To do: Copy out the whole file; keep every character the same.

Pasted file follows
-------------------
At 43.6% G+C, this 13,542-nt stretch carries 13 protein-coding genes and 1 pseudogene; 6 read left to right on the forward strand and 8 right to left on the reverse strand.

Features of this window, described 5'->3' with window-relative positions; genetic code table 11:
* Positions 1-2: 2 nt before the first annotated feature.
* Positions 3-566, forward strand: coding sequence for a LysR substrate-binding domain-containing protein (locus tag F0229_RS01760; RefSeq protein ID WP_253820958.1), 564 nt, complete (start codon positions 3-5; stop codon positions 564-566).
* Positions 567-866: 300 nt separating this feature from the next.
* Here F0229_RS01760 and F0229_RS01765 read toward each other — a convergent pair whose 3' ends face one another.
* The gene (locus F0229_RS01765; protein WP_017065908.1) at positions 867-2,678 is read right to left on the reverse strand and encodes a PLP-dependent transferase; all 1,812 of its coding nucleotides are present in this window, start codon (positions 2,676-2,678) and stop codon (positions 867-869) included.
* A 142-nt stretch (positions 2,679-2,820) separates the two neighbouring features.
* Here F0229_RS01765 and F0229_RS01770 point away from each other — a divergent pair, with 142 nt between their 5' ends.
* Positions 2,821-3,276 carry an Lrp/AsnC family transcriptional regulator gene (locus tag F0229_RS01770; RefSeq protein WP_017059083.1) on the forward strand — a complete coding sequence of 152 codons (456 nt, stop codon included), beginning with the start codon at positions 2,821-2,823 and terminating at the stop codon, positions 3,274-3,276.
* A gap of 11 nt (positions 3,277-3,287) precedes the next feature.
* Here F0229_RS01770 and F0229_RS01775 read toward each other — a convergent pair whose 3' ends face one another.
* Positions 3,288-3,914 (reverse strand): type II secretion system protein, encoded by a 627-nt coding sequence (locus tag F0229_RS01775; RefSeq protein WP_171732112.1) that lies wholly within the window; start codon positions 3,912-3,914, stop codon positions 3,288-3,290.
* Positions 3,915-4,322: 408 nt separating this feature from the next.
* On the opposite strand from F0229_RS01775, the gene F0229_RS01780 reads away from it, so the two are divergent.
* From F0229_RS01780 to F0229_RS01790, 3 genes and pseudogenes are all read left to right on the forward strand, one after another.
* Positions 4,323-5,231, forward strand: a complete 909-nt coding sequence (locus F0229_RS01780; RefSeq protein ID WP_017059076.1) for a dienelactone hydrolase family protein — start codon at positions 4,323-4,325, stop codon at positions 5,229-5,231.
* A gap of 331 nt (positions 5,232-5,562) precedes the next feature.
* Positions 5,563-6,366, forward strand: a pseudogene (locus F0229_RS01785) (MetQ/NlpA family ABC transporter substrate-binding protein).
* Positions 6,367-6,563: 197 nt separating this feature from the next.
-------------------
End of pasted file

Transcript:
At 43.6% G+C, this 13,542-nt stretch carries 13 protein-coding genes and 1 pseudogene; 6 read left to right on the forward strand and 8 right to left on the reverse strand.

Features of this window, described 5'->3' with window-relative positions; genetic code table 11:
* Positions 1-2: 2 nt before the first annotated feature.
* Positions 3-566, forward strand: coding sequence for a LysR substrate-binding domain-containing protein (locus tag F0229_RS01760; RefSeq protein ID WP_253820958.1), 564 nt, complete (start codon positions 3-5; stop codon positions 564-566).
* Positions 567-866: 300 nt separating this feature from the next.
* Here F0229_RS01760 and F0229_RS01765 read toward each other — a convergent pair whose 3' ends face one another.
* The gene (locus F0229_RS01765; protein WP_017065908.1) at positions 867-2,678 is read right to left on the reverse strand and encodes a PLP-dependent transferase; all 1,812 of its coding nucleotides are present in this window, start codon (positions 2,676-2,678) and stop codon (positions 867-869) included.
* A 142-nt stretch (positions 2,679-2,820) separates the two neighbouring features.
* Here F0229_RS01765 and F0229_RS01770 point away from each other — a divergent pair, with 142 nt between their 5' ends.
* Positions 2,821-3,276 carry an Lrp/AsnC family transcriptional regulator gene (locus tag F0229_RS01770; RefSeq protein WP_017059083.1) on the forward strand — a complete coding sequence of 152 codons (456 nt, stop codon included), beginning with the start codon at positions 2,821-2,823 and terminating at the stop codon, positions 3,274-3,276.
* A gap of 11 nt (positions 3,277-3,287) precedes the next feature.
* Here F0229_RS01770 and F0229_RS01775 read toward each other — a convergent pair whose 3' ends face one another.
* Positions 3,288-3,914 (reverse strand): type II secretion system protein, encoded by a 627-nt coding sequence (locus tag F0229_RS01775; RefSeq protein WP_171732112.1) that lies wholly within the window; start codon positions 3,912-3,914, stop codon positions 3,288-3,290.
* Positions 3,915-4,322: 408 nt separating this feature from the next.
* On the opposite strand from F0229_RS01775, the gene F0229_RS01780 reads away from it, so the two are divergent.
* From F0229_RS01780 to F0229_RS01790, 3 genes and pseudogenes are all read left to right on the forward strand, one after another.
* Positions 4,323-5,231, forward strand: a complete 909-nt coding sequence (locus F0229_RS01780; RefSeq protein ID WP_017059076.1) for a dienelactone hydrolase family protein — start codon at positions 4,323-4,325, stop codon at positions 5,229-5,231.
* A gap of 331 nt (positions 5,232-5,562) precedes the next feature.
* Positions 5,563-6,366, forward strand: a pseudogene (locus F0229_RS01785) (MetQ/NlpA family ABC transporter substrate-binding protein).
* Positions 6,367-6,563: 197 nt separating this feature from the next.